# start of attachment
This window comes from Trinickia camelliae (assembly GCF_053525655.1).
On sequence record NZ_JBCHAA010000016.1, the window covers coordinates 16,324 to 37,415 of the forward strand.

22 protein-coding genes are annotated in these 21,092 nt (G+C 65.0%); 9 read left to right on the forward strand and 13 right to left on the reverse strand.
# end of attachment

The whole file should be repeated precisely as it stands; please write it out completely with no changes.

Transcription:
This window comes from Trinickia camelliae (assembly GCF_053525655.1).
On sequence record NZ_JBCHAA010000016.1, the window covers coordinates 16,324 to 37,415 of the forward strand.

22 protein-coding genes are annotated in these 21,092 nt (G+C 65.0%); 9 read left to right on the forward strand and 13 right to left on the reverse strand.